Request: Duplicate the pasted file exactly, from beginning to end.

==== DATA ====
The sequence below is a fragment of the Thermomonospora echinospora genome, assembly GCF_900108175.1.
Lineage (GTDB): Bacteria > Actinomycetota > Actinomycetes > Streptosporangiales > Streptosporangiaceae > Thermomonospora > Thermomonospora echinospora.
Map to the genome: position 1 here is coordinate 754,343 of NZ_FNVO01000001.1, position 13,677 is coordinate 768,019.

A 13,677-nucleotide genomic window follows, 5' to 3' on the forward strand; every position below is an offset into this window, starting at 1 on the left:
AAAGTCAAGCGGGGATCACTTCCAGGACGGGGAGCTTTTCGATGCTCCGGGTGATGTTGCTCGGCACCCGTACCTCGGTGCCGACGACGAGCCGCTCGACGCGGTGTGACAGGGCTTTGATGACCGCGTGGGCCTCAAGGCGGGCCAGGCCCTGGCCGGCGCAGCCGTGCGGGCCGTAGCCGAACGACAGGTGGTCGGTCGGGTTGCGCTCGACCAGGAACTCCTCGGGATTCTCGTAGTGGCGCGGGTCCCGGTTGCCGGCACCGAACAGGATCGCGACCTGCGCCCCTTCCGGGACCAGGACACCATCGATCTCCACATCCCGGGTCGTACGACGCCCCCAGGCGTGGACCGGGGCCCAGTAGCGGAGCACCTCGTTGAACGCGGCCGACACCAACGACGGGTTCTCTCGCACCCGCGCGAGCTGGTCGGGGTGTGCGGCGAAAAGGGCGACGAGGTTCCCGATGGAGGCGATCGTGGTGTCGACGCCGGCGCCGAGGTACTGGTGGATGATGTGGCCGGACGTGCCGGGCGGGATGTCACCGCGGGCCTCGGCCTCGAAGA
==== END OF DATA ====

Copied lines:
The sequence below is a fragment of the Thermomonospora echinospora genome, assembly GCF_900108175.1.
Lineage (GTDB): Bacteria > Actinomycetota > Actinomycetes > Streptosporangiales > Streptosporangiaceae > Thermomonospora > Thermomonospora echinospora.
Map to the genome: position 1 here is coordinate 754,343 of NZ_FNVO01000001.1, position 13,677 is coordinate 768,019.

A 13,677-nucleotide genomic window follows, 5' to 3' on the forward strand; every position below is an offset into this window, starting at 1 on the left:
AAAGTCAAGCGGGGATCACTTCCAGGACGGGGAGCTTTTCGATGCTCCGGGTGATGTTGCTCGGCACCCGTACCTCGGTGCCGACGACGAGCCGCTCGACGCGGTGTGACAGGGCTTTGATGACCGCGTGGGCCTCAAGGCGGGCCAGGCCCTGGCCGGCGCAGCCGTGCGGGCCGTAGCCGAACGACAGGTGGTCGGTCGGGTTGCGCTCGACCAGGAACTCCTCGGGATTCTCGTAGTGGCGCGGGTCCCGGTTGCCGGCACCGAACAGGATCGCGACCTGCGCCCCTTCCGGGACCAGGACACCATCGATCTCCACATCCCGGGTCGTACGACGCCCCCAGGCGTGGACCGGGGCCCAGTAGCGGAGCACCTCGTTGAACGCGGCCGACACCAACGACGGGTTCTCTCGCACCCGCGCGAGCTGGTCGGGGTGTGCGGCGAAAAGGGCGACGAGGTTCCCGATGGAGGCGATCGTGGTGTCGACGCCGGCGCCGAGGTACTGGTGGATGATGTGGCCGGACGTGCCGGGCGGGATGTCACCGCGGGCCTCGGCCTCGAAGA